The AMS joins student unions across Canada to lobby federal parties on student issues

In anticipation of the upcoming federal election, the AMS and student unions across Canada have published a letter calling on the federal parties to address student concerns as part of their campaign platforms.

The National Student Letter asks the parties to deliver on issues including affordability, jobs and support for Indigenous students. The letter was co-signed by 48 student associations representing roughly 900,000 post-secondary students.

“The federal election is such a critical opportunity to ensure that student voices are heard,” said AMS VP External Cristina Ilnitchi.

“If governments want to win, if they want to be successful this election, they have to speak to young Canadians [and] they have to speak to student issues.”

In particular, the student groups are inviting the parties to take action by eliminating interest on federal student loans and increasing post-secondary grants. Second, they’re asking for better work opportunities that include a pathway to permanent residency for international students.

The third priority is to end what the letter refers to as the “backlog” of Indigenous students who face barriers to post-secondary education due to a lack of funding.

“We will be voting with these commitments, based on important student priorities, in mind,” the letter reads.

Student groups hope to leverage the youth vote in a year where Canadians under 35 will make up the country’s biggest age group of voters, representing 37 per cent of the electorate.

The BC Federation of Students (BCFS), which represents 13 student unions — excluding the AMS — published a report which outlines the shifting demographic trends that will put young voters in a powerful position come election day.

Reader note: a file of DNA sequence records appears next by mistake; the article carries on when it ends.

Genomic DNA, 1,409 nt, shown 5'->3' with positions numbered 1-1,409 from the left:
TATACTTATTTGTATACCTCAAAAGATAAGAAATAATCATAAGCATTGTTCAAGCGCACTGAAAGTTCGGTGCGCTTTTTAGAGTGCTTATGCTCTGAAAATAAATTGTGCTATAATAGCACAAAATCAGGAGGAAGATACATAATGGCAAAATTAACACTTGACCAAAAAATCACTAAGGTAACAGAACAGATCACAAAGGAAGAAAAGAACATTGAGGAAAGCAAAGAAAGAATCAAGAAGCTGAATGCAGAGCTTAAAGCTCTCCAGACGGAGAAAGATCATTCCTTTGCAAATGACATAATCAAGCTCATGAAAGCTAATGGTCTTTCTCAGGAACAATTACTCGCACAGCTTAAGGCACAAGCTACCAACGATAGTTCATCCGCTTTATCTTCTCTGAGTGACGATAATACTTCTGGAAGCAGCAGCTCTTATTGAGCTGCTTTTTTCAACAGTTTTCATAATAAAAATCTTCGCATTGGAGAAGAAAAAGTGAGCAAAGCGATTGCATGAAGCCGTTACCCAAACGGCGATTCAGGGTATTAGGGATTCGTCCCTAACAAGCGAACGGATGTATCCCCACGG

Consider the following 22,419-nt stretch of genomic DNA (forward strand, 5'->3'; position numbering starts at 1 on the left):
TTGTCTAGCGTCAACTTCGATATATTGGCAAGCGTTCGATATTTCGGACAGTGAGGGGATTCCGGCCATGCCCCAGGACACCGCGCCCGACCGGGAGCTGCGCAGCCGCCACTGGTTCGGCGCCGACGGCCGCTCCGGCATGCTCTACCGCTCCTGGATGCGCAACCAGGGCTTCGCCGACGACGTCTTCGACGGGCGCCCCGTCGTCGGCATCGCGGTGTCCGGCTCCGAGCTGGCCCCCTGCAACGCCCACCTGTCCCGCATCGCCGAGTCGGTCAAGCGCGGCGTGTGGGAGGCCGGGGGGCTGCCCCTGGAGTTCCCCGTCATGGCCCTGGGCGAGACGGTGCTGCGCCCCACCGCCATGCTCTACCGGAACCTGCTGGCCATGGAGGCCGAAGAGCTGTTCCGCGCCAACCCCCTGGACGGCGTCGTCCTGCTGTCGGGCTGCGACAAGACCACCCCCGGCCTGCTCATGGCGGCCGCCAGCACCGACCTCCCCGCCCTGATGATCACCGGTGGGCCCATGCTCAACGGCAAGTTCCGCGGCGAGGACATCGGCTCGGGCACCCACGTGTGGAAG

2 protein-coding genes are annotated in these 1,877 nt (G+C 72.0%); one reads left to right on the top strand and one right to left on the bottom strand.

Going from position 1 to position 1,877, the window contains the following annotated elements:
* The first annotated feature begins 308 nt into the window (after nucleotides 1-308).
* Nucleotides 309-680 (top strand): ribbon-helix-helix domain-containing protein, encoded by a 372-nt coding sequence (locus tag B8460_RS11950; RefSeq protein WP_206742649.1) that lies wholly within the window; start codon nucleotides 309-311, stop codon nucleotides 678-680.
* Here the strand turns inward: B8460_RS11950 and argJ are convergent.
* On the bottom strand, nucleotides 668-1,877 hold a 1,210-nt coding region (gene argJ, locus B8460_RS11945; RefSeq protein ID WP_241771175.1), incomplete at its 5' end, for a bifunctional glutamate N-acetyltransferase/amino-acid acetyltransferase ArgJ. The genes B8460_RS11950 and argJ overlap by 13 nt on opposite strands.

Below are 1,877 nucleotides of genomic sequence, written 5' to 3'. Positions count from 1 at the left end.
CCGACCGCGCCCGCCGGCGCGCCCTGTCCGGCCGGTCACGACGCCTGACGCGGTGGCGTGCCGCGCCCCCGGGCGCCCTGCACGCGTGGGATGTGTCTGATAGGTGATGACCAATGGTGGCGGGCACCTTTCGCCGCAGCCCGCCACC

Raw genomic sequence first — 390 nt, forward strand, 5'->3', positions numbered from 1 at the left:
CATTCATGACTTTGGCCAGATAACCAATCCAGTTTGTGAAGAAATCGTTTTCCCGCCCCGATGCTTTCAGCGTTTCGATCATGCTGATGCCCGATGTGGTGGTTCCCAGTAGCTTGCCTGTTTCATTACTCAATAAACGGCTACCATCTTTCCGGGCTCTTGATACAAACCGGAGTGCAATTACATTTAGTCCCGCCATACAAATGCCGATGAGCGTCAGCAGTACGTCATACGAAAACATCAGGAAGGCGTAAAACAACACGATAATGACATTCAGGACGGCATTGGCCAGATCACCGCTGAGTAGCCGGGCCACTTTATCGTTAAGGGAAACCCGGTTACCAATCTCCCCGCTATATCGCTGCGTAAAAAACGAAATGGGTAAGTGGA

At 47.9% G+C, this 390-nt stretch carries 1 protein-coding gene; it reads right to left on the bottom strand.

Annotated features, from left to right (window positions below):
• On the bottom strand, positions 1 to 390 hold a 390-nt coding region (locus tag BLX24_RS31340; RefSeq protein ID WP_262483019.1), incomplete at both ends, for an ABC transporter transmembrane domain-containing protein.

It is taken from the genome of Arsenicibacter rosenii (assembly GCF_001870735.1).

According to Elections Canada, youth voter turnout increased by 18.3 per cent among voters aged 18 to 24 in 2015.

BCFS Chairperson Tanysha Klassen hopes these statistics will counteract the media narrative of the apathetic young voter.

“We’re really trying to cut through … those stereotypes, and show that there’s actually data to support this,” they said.

Ilnitchi said the letter received a “generally supportive” response from the Liberal and NDP parties.

The Ubyssey reached out to the Liberal, NDP, Green and Conservative parties for comment, but did not receive a response by press time.

“Students are engaged more than ever. They want to vote, and the AMS is really excited to support increased youth voter turnout and use that momentum to push our asks hard when we start working with the new government,” Ilnitchi said.

But now that the federal election campaign is officially underway, student leaders are also working to mobilize voters on campus.

The AMS is gearing up for its UBC Votes 2019 campaign to help students navigate their voting options come October 21. Besides posters, classroom announcements and debate viewing parties, there will be a dedicated polling booth in the Nest administered by Elections Canada.

From October 5 to 9, students, staff and faculty can vote at the polling station regardless of where in the country their home riding is.

“Our focus right now is to ensure that every single student that is eligible to vote can go vote,” said Ilnitchi.

“Young people do vote,” said Klassen. “When young people get together, they can make a lot of noise and they can really make a difference.”